PDH activity of the PDHK1 KO cells was measured with a colorimetric PDH activity assay kit (Sigma-Aldrich) according to the manufacturer. Cells were homogenized in assay buffer, diluted 10x and absorbance at 450 nm was measured kinetically for approximately 30 min at 37 °C after addition of PDH developer and PDH substrate. Sample blank values (without PDH substrate) were subtracted from the sample readings and PDH activity (nmole NADH/min) normalized to mg protein.

XF96 Extracellular Flux Analyzer measurements

0.75–1.5 × 104 cells per well (Seahorse XF plate) were treated overnight in regular high (25 mM) or low (0.5 mM) glucose DMEM with or without 1 mM DMOG. Prior to XF assay, medium was changed to high or low glucose bicarbonate-free medium with an adjusted pH to 7.4. Basal oxygen consumption rates (OCR) and extracellular acidification rates (ECAR) were measured three times in quadruplicates and normalized to 15,000 cells. Error bars represent the standard error of the mean.

Tumour Growth Delay

5 × 106 cells were injected s.c. into the flanks of 6-week old female nude mice (four-eight tumours per cell type, in duplicate experiments), and caliper measurements of two perpendicular diameters were used to monitor tumour volumes (volume = (d1) × (d2)2 × 0.52). Three random tumours per cell type were harvested in RIPA and analyzed by Western blotting as described above. Error bars represent the standard error of the mean. All animal experiments were performed following protocols approved by institutional IACUC review, with daily veterinarian oversight.

Tissue Microarrays

Tissue microarrays (TMA) were constructed from pathology specimens of surgically resected oropharyngeal squamous cell carcinomas removed at the James Cancer Hospital from 2002 to 200917,18. Each block was cored 4 times, three cores were taken from the tumour and one from the adjacent normal tissue. The use of archival patient samples was HIPAA compliant and approved by The Ohio State University IRB.

The expression of PDHK1 and pSer232-E1α PDH was assessed by standard immunohistochemistry. Slides were deparaffinized and rehydrated, prior to heat-induced antigen retrieval using the Target Retrieval Solution (Dako) in a decloaking chamber at 120 °C for 20 minutes. Endogenous peroxidase and alkaline phosphatase activity was quenched with the Dual Endogenous Enzyme Block (Dako). The Vectastain Elite ABC Kit (Vector Laboratories) was then used to detect PDHK1 (Enzo Life Sciences) and pSer232-E1α (EMD Biosciences) immunostaining. The expression levels of these proteins were visualized using 3, 3′-diaminobenzidine and slides were counterstained in hematoxylin.

The expression of the proteins was scored blind by a pathologist (BJS). The proportion of tumour cells stained from 0 to 100%, and stain intensity was given a score of 0 (none), 1 (low), 2 (moderate), 3 (high). A quick score was calculated by multiplying the stain proportion and intensity. The scores for the replicate cores were averaged together.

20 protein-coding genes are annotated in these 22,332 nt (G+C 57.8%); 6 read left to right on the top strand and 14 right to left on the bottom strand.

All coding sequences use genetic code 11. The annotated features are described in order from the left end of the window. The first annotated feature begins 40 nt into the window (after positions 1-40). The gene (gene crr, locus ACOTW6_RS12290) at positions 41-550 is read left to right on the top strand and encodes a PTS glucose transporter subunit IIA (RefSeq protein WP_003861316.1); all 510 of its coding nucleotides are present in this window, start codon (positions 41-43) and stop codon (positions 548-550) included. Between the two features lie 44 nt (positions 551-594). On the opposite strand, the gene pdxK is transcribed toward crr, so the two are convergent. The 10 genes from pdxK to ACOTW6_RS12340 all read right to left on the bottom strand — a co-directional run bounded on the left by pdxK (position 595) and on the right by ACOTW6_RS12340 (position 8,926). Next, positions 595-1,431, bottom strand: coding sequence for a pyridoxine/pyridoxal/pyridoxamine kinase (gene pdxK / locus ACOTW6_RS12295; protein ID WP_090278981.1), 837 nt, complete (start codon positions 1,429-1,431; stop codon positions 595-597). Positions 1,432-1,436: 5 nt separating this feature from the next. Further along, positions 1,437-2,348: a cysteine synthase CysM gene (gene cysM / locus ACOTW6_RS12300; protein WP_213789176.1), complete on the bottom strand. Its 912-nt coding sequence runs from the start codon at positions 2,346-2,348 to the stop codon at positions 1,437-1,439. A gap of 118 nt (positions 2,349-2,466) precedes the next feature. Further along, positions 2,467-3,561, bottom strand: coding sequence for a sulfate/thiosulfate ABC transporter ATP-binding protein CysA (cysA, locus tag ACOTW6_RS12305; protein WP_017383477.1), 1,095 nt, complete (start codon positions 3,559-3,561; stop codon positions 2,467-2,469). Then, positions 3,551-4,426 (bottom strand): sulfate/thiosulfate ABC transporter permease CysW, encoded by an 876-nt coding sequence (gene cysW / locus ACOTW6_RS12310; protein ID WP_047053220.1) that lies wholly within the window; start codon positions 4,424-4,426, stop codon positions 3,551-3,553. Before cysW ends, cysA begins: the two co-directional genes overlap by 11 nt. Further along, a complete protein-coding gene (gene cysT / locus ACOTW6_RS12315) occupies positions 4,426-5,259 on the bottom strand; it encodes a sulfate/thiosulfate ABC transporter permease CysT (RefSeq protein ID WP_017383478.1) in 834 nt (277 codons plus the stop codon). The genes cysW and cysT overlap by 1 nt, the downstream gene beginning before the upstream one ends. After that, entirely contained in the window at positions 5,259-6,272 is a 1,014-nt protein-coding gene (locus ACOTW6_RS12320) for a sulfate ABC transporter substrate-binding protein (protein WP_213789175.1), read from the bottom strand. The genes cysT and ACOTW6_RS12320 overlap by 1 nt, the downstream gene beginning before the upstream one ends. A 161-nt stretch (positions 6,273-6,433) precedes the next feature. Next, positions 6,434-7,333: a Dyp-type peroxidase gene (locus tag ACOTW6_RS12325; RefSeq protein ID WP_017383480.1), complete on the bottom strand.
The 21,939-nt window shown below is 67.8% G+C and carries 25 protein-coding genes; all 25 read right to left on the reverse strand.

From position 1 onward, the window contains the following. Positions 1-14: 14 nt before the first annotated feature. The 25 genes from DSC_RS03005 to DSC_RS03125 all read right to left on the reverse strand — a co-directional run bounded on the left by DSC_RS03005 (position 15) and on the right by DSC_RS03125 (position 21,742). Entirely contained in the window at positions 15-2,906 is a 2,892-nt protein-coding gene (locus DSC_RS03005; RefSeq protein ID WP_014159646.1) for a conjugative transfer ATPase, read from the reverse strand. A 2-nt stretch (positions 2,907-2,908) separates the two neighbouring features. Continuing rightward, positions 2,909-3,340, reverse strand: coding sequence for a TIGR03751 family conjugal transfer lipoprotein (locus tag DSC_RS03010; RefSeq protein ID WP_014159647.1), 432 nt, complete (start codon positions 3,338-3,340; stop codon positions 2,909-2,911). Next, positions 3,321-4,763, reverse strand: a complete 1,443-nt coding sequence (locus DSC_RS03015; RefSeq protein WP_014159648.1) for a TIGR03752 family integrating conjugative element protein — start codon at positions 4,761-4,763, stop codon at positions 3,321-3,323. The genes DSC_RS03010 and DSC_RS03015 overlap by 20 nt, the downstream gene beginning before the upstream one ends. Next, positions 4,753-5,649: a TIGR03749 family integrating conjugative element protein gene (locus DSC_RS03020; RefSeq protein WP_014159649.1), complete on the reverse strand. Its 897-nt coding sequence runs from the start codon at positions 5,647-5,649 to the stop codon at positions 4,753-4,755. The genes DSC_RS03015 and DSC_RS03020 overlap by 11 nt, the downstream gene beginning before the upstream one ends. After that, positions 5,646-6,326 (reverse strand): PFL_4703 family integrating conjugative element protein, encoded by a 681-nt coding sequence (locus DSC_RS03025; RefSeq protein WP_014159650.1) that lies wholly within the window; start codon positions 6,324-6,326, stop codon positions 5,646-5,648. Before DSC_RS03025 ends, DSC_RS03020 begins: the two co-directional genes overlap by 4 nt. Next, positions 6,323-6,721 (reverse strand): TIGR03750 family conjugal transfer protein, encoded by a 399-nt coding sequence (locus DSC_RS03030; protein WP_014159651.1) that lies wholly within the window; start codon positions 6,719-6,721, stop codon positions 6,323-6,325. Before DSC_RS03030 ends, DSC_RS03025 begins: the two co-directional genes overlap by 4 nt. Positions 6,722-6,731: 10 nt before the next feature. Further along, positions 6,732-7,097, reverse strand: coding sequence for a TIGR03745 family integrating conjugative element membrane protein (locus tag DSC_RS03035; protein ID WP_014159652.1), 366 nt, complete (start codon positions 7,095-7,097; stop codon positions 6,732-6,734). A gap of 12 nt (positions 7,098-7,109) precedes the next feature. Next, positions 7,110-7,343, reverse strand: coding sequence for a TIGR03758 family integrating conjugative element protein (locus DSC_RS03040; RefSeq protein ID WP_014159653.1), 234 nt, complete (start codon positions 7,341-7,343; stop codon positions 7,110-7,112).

For the purpose of analysis, cut-offs for determining positive PDHK1 and pSer232-E1α status were based on distribution of the expression. PDH pSer232-E1α positive status was defined as: stain intensity average ≥2; stain proportion average ≥50%; and quick score average >20 (median split). For PDHK1, approximately 60% of the patients did not express any immunoreactivity, so PDHK1 positive is stain intensity >0; stain proportion >0%; and quick score >0.

Overall survival was defined as time from the date of surgery, with living patients censored at last observation. Survival curves were plotted using the Kaplan-Meier method. Cox proportional hazards models were used to assess univariate associations of biomarkers as predictors for death. Unadjusted hazard ratios (HR) and 95% confidence intervals (CI) are reported. Multivariable models were explored to assess dual-marker interactions between pSer232-E1α and PDHK1. All analyses were conducted in SAS, version 9.2 (SAS Institute, Cary, North Carolina).

Statistical analyses

The data are presented as mean ± standard deviation (SD) or standard error of the mean (SEM) where indicated. For comparison between two groups, they were tested by two-tailed Student’s t-test, by one-way ANOVA for multiple comparisons, and by two-way ANOVA for tumour growth curves. P < 0.05 was considered significant (*p < 0.05, **p < 0.01, ***p < 0.001, n.s. non-significant). The analyses were performed using Prism, version 4.0a (GraphPad, La Jolla, CA).

Tumour microarray statistical analyses were described above.

Additional Information

How to cite this article: Golias, T. et al. Hypoxic repression of pyruvate dehydrogenase activity is necessary for metabolic reprogramming and growth of model tumours. Sci. Rep. 6, 31146; doi: 10.1038/srep31146 (2016).

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Acknowledgements

The authors would like to thank Drs Giaccia and Koong and all the current and past members of the Denko lab for their helpful discussions and M. Kery for introduction to the CRISPR method. This work was supported by the NIH (grants CA067166 and CA163581) and co-financed by the EU and SAS (SASPRO Programme grant 0035/01/02).

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T.G. Planning and execution of experiments, data analysis, writing and editing of text. I.P., R.S. and B.K. Planning and execution of experiments, data analysis N.V.B., B.J.S., R.P. and D.J. Executing experiments and data analysis. Q.-T.L. and T.N.T. Planning experiments and editing text. N.C.D. Planning experiments, data analysis, writing and editing text. All authors reviewed the manuscript.

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Correspondence to Nicholas C. Denko.

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Golias, T., Papandreou, I., Sun, R. et al. Hypoxic repression of pyruvate dehydrogenase activity is necessary for metabolic reprogramming and growth of model tumours. Sci Rep 6, 31146 (2016). https://doi.org/10.1038/srep31146